Similar to previous nap (Cellini et al., 2016) and nighttime sleep (Whitehurst et al., 2018) studies, we found vagally mediated parasympathetic activity increased from waking to NREM sleep. These changes suggest a shift of the ANS from sympathetic to parasympathetic regulation in the transition from wakefulness to sleep. Given the parasympathetic dominance during sleep compared with wake, nighttime sleep has been described as a “cardiovascular holiday” (Trinder, Waloszek, Woods, & Jordan, 2012). Overall autonomic balance between parasympathetic and sympathetic branches is beneficial for health and cognition, whereas autonomic imbalance, indexed by low HRV and elevated sympathetic activity, is associated with increased morbidity and various pathological conditions, such as cardiovascular disease, diabetes, and Alzheimer disease. Moreover, increased parasympathetic activity has been shown to reduce proinflammatory cytokines, and sympathetic hyperactivity is associated with increased proinflammatory cytokine production (Jarczok et al., 2015). The current findings suggesting parasympathetic increases during a daytime nap may support WM improvement have implications for potential interventions targeting parasympathetic activity during sleep in WM training paradigms. Considering that the most common reason for napping in healthy young adults seems to be for restorative purposes (Duggan, McDevitt, Whitehurst, & Mednick, 2018), these data suggest that daytime naps may provide a compensatory protective window for the cardiovascular system (Naska, Oikonomou, Trichopoulou, Psaltopoulou, & Trichopoulos, 2007) and serve as a “mini cardiovascular break” that might potentially benefit psychological and physiological health.

Nap and WM: The Functional Roles of Cardiac Activities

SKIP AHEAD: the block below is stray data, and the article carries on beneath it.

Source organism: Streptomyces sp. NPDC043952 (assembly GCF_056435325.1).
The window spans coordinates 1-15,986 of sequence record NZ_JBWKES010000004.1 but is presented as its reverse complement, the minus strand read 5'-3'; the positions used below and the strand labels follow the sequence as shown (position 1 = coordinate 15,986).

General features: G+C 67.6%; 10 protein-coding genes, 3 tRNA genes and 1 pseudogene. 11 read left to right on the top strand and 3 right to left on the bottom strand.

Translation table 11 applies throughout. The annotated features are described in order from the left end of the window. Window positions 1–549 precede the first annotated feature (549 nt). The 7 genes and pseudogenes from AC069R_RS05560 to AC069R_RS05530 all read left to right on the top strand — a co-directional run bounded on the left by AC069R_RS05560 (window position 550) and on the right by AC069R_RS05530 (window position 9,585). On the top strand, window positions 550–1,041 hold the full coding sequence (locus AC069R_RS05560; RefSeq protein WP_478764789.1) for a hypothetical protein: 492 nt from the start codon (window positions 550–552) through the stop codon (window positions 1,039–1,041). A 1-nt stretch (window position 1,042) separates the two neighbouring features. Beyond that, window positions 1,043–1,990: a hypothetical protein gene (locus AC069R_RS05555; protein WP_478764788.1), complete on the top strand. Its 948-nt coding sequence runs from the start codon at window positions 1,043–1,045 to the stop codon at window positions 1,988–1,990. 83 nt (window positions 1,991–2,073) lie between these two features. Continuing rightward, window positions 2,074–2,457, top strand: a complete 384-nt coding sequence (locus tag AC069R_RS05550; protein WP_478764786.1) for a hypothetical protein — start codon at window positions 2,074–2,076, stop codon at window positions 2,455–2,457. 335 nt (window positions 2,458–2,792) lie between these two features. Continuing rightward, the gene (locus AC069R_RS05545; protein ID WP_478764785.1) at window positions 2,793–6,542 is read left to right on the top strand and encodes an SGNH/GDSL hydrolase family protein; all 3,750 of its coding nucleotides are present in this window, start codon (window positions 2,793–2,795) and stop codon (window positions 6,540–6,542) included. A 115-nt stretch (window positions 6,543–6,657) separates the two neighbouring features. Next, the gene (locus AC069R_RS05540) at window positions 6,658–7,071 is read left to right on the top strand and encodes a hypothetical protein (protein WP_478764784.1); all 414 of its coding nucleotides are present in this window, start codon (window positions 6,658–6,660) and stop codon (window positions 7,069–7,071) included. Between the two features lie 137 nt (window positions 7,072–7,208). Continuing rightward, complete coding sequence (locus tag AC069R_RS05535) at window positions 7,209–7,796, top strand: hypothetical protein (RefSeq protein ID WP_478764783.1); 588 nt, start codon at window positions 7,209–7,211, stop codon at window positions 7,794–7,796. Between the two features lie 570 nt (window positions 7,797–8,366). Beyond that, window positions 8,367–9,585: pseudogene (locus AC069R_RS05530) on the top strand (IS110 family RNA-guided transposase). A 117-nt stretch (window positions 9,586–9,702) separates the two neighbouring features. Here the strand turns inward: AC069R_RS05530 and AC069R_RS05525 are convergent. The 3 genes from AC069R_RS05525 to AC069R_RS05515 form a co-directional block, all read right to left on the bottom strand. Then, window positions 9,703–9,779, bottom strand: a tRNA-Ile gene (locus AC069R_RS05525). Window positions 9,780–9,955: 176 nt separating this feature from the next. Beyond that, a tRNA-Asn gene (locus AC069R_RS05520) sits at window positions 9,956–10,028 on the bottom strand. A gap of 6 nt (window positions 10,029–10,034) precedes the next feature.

Although a large body of studies has demonstrated the negative impact of sleep loss preceding WM performance (Pasula et al., 2018; Goel et al., 2009; Choo et al., 2005), studies into the effect of posttraining sleep on WM improvement are few, and none has examined this question in the context of ANS activity. We show that, compared with wake, WM improves after a daytime nap, similar to prior studies using a nap (Lau et al., 2015) and nocturnal sleep (Zinke et al., 2018; Kuriyama et al., 2008), suggesting that sleep might provide an optimal brain state that facilitates WM training. We did not, however, find a significant correlation between waking HRV (as assessed with RMSSD, HF HRV, and HFnu) and WM in our sample. Although prior reports of HRV and WM have reported that people with higher vagally mediated HRV perform better on WM tasks, these results were (1) based on median splits of the data on HRV or WM performance, (2) based on HRV measured during or before WM task with participants sitting in front of a computer, and (3) based on WM performance measured under high pressure (Mosley et al., 2018; Giuliano, Gatzke-Kopp, Roos, & Skowron, 2017; Spangler & Friedman, 2017; Laborde, Furley, & Schempp, 2015; Hansen et al., 2003, 2004). Direct correlations between waking HF HRV and WM yielded mixed results, with one study reporting a moderate correlation (Laborde et al., 2015), another yielding a borderline correlation (Hansen et al., 2003), and one showing no significant relation (Giuliano et al., 2017). The current study failed to replicate either the prior literature on waking HRV and WM baseline performance based on either median split or linear correlation. The discrepancy between the current study versus previous literature is likely because of the way that HRV was measured, during or near testing in a seated position versus supine preparing for sleep. Specifically, previous studies measured HRV during the WM task or right before the task and showed a relation between waking HRV and WM performance. In contrast, HRV in the current study collected data at least 2 hr after WM Session 1, and participants were lying down in bed preparing to take a nap. Future studies should record HRV at cognitive testing as well as at prenap resting to further elucidate the relationship between resting HRV and cognition. In the current study, we did not find significant correlations between waking HRV and WM baseline performance or WM improvement but instead showed a consistent pattern of an association between HRV during SWS and WM, where greater parasympathetic activity was associated with better WM improvement. Given these results, SWS, a period of naturally high levels of parasympathetic tone, should also be considered as a viable outcome measure of cardiac autonomic activity. Furthermore, parasympathetic activity during SWS, a potential biomarker of successful WM training, needs to be further studied to understand the neurophysiological mechanisms of sleep-related WM gains.